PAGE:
So he began conducting employee presentations across campus, focusing on how the school's health-care plan worked, how much costs have risen over recent years for the self-insured college, how much employees collectively contribute and how these costs fit into the overall financial well-being of the school. Then he addressed how the school's health benefits stacked up against other area employers, which also served as a retention tool.
"My goal was to say, 'We're in this together,' " New says, adding that HR must be patient. Change usually takes a long time in higher ed. "Now when we make changes, employees understand. It makes the process as we go forward much more collaborative," New says.
There are many different ways to go about understanding the business of higher education at your school. One small college designed HR to be an integral component throughout the school. There is no segregation-HR's fingers touch every function or department.
"We take a unique approach that may not fit a traditional university," says Maurine Findley, executive vice president at Neumont University (Utah), who oversees HR and a number of other areas, including finance, student services, and operations. The college offers two degrees-an MBA and a B.S. in computer sciences-to its 290 students.
But even if the college achieved its planned growth-supporting multiple campuses-Findley says HR would still assume a broad role.
Take career services as an example. At many schools, this is a completely separate department from HR. But not at Neumont. One of the school's goals is to increase student enrollment by between 10 and 15 percent each year. On the employer side, demand is high for techies. More than 90 percent of its graduates are typically placed in jobs. However, interest in computer science at the high school level has been dropping.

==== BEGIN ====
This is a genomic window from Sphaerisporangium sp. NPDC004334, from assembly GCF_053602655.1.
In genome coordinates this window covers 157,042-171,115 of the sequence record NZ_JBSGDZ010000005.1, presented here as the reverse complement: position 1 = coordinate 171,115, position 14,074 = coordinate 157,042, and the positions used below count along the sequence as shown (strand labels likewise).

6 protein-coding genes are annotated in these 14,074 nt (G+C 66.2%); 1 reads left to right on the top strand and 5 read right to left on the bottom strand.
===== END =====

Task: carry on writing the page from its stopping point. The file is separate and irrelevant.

So HR crosses a border and gets directly involved with career services. Together, they routinely survey employers about the school's graduates. Was their r?sum? representative of their knowledge and job skills? Do they possess the right skills to perform their job?
Likewise, graduates are surveyed about what else the college could have done to prepare them for their position. All responses are shared with other institutional departments. This process not only helps HR learn the business side of education, but enables the college to fill in any gaps, making their school more appealing to both high school students and employers.
"Even if it's just at the committee level, [HR and career services] both have things they can learn from each other in terms of how they're approaching the market," Findley says. "HR doesn't need to work independently as it does."
She believes HR can delve into almost any area. In this situation, HR can't hire the right faculty without knowing what skills employers need from their workforce. Better teachers lead to stronger curriculum, enhanced learning, and a higher rate of quality placements, which ultimately boost student enrollment.